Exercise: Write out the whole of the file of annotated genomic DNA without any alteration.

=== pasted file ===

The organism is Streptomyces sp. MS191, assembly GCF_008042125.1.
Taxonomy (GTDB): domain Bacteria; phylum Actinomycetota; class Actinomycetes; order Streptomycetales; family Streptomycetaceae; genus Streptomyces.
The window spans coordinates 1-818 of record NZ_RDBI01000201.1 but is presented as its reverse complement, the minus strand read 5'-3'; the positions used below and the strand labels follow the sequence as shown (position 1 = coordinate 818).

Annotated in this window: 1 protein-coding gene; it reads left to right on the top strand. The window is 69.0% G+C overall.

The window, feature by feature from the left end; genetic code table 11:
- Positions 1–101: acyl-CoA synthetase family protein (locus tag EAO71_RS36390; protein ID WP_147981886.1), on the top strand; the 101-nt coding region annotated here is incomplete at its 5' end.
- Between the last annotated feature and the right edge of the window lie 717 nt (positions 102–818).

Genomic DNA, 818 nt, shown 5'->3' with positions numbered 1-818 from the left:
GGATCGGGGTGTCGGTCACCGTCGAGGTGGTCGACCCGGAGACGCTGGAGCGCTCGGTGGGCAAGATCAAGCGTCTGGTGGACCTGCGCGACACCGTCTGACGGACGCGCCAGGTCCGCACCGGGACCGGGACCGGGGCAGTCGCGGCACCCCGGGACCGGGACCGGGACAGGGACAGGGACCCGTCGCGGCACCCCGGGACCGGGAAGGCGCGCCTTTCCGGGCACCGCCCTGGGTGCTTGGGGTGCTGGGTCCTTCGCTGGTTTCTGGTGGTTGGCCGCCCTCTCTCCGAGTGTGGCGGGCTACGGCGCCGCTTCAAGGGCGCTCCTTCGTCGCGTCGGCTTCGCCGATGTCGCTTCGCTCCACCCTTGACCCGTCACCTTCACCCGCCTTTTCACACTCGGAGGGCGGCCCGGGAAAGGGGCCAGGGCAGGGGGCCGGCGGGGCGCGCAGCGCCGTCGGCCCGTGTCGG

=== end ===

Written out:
The organism is Streptomyces sp. MS191, assembly GCF_008042125.1.
Taxonomy (GTDB): domain Bacteria; phylum Actinomycetota; class Actinomycetes; order Streptomycetales; family Streptomycetaceae; genus Streptomyces.
The window spans coordinates 1-818 of record NZ_RDBI01000201.1 but is presented as its reverse complement, the minus strand read 5'-3'; the positions used below and the strand labels follow the sequence as shown (position 1 = coordinate 818).

Annotated in this window: 1 protein-coding gene; it reads left to right on the top strand. The window is 69.0% G+C overall.

The window, feature by feature from the left end; genetic code table 11:
- Positions 1–101: acyl-CoA synthetase family protein (locus tag EAO71_RS36390; protein ID WP_147981886.1), on the top strand; the 101-nt coding region annotated here is incomplete at its 5' end.
- Between the last annotated feature and the right edge of the window lie 717 nt (positions 102–818).

Genomic DNA, 818 nt, shown 5'->3' with positions numbered 1-818 from the left:
GGATCGGGGTGTCGGTCACCGTCGAGGTGGTCGACCCGGAGACGCTGGAGCGCTCGGTGGGCAAGATCAAGCGTCTGGTGGACCTGCGCGACACCGTCTGACGGACGCGCCAGGTCCGCACCGGGACCGGGACCGGGGCAGTCGCGGCACCCCGGGACCGGGACCGGGACAGGGACAGGGACCCGTCGCGGCACCCCGGGACCGGGAAGGCGCGCCTTTCCGGGCACCGCCCTGGGTGCTTGGGGTGCTGGGTCCTTCGCTGGTTTCTGGTGGTTGGCCGCCCTCTCTCCGAGTGTGGCGGGCTACGGCGCCGCTTCAAGGGCGCTCCTTCGTCGCGTCGGCTTCGCCGATGTCGCTTCGCTCCACCCTTGACCCGTCACCTTCACCCGCCTTTTCACACTCGGAGGGCGGCCCGGGAAAGGGGCCAGGGCAGGGGGCCGGCGGGGCGCGCAGCGCCGTCGGCCCGTGTCGG